The fees aren't terribly high (you might spend that much if you snail mailed that many queries). Bookblaster has compiled agent and publisher contact info so you don't have to. They even generate the emails from your address, so that agents and publishers can respond directly to you. Happy testimonials from authors suggest that response is swift and enthusiastic.

So why is this not a good idea?

  • The first reason's pretty obvious. The queries are sent out by email, which many agents and publishers don't want to receive. This is something that's rapidly changing--I'm guessing that in a few years equeries will be the norm--but as of now, if Bookblaster is contacting reputable people (a big if--see below), most of the contacts will be viewed as spam.

  • There's no information on who runs Bookblaster, or how the agents' and publishers' addresses are gathered. So you can't know whether the service has made any effort to vet its lists to ensure only legitimate agents and publishers will be approached. Odds are that a good number of amateurs and scammers are mixed in. Unlike so many legit agents and publishers, scammers usually don't have any problem at all with email queries--so if you do hear back from agents and publishers as a result of Bookblaster's query campaign, guess what kind they're likely to be.

  • There's nothing on the website about targeting the query campaign to agents and publishers that are appropriate for your book. So a lot of the queries will be going to people who won't have any interest. Of course, since most of them will be hitting the delete key, this point is probably moot. Still, it's one more thing to potentially annoy the recipients.

  • Did I mention that most of the people who get these queries will regard them as spam? And guess what--since the emails will appear to be coming from you, you're the one who will get angry requests to be taken off "your" mailing list, and whose ISP will get spam complaints.

As for all those happy authors...note how the many testimonials conveniently leave out important details, such as the names of agents and publishers. Gee. Do you suppose they could all be made up?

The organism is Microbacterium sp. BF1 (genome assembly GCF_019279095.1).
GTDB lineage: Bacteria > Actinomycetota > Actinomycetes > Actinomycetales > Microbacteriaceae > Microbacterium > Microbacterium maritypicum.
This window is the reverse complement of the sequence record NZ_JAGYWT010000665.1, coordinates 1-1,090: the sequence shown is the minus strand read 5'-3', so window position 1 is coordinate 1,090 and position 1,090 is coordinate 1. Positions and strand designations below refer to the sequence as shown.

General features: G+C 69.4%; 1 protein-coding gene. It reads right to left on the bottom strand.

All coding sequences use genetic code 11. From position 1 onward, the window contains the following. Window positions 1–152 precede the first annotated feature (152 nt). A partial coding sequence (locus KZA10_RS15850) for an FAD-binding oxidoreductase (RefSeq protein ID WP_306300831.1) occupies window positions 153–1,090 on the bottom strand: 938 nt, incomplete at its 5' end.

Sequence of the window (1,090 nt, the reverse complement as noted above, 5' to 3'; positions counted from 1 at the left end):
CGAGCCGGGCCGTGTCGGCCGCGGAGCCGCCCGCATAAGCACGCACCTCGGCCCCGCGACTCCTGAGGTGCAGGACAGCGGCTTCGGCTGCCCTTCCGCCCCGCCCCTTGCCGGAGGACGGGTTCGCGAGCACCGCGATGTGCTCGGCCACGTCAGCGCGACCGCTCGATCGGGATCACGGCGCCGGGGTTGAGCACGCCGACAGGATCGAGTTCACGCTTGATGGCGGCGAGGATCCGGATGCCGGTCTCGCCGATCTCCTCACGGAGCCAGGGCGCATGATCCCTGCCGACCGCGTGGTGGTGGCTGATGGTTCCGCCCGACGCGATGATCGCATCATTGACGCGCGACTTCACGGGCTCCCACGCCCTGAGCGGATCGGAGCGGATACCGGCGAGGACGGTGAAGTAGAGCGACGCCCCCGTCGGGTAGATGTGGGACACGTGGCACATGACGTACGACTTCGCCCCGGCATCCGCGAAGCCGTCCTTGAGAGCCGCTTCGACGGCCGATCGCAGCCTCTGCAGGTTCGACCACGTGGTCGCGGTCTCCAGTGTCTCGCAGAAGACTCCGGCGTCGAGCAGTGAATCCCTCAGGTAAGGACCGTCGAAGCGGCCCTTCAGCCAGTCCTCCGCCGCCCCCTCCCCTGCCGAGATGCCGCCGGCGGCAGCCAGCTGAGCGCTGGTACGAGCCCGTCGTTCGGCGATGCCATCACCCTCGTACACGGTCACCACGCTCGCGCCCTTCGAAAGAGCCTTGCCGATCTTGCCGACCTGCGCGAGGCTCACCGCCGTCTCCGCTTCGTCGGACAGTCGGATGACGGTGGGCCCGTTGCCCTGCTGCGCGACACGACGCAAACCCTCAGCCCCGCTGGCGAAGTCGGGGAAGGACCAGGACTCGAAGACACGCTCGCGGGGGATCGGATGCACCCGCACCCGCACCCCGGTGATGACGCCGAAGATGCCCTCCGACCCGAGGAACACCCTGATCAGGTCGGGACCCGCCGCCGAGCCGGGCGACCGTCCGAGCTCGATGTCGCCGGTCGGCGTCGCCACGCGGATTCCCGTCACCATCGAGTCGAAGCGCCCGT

There's a similar service for screenwriters: Scriptblaster. (Why am I thinking of Mad Max Beyond Thunderdome?)

Save your money, folks. This one definitely ain't worth it.

January 11, 2006

A.C. Crispin - 31, "What Real Agents Do" - Part 2

Okay, here’s the second post in my “What REAL agents do” series. This is a big topic, so I’ll probably devote the entire post to this one subsection, which is: RECEIVE AND DISBURSE ADVANCES, ROYALTIES AND OTHER MONETARY PAYMENTS.

(At this point we’re far beyond the point people who deal with scam agents would ever reach. When you’re dealing with scammers, you never Get Paid -- You Pay.)

Okay, so when we last left our hypothetical agent and writer, a commercial publisher had made an offer on the book, and the agent, in consultation with the writer, had negotiated a contract for the sale. It’s now the agent’s job to receive the advance payment from the publisher, check that it’s the correct amount, and then deduct his/her commission and expenses from the payment, before cutting another check and sending that on to the writer.

You hear a lot of back and forth these days on whether it’s kosher for agents to collect “submission expenses” from writers before a sale is made. Writer Beware’s position, which is shared by most top-tier agencies, is that good, legitimate agencies with decent track records of sales let billable expenses accrue and then deduct them from an advance or royalty payment along with the agent’s commission.

What’s the standard literary agent’s commission these days? 15%. A very few agencies still charge 10%, but that number is shrinking. It’s interesting that quite a few scam agencies tell writers they charge only a 10% commission. Writers who see this are often impressed that they charge a lower commission than the top tier agents. But when you’re dealing with an incompetent or scam agent who never makes a sale anyway, the amount of commission is moot, right?

What legitimate expenses do legitimate agents charge for?

Messenger service to get a manuscript across Manhattan and into an editor’s hands quickly.

Express mail or other expensive (especially overseas) postage.

Photocopying manuscripts, though most agents never make more than a few copies of a manuscript while trying to sell it, because they know how to TARGET the submissions.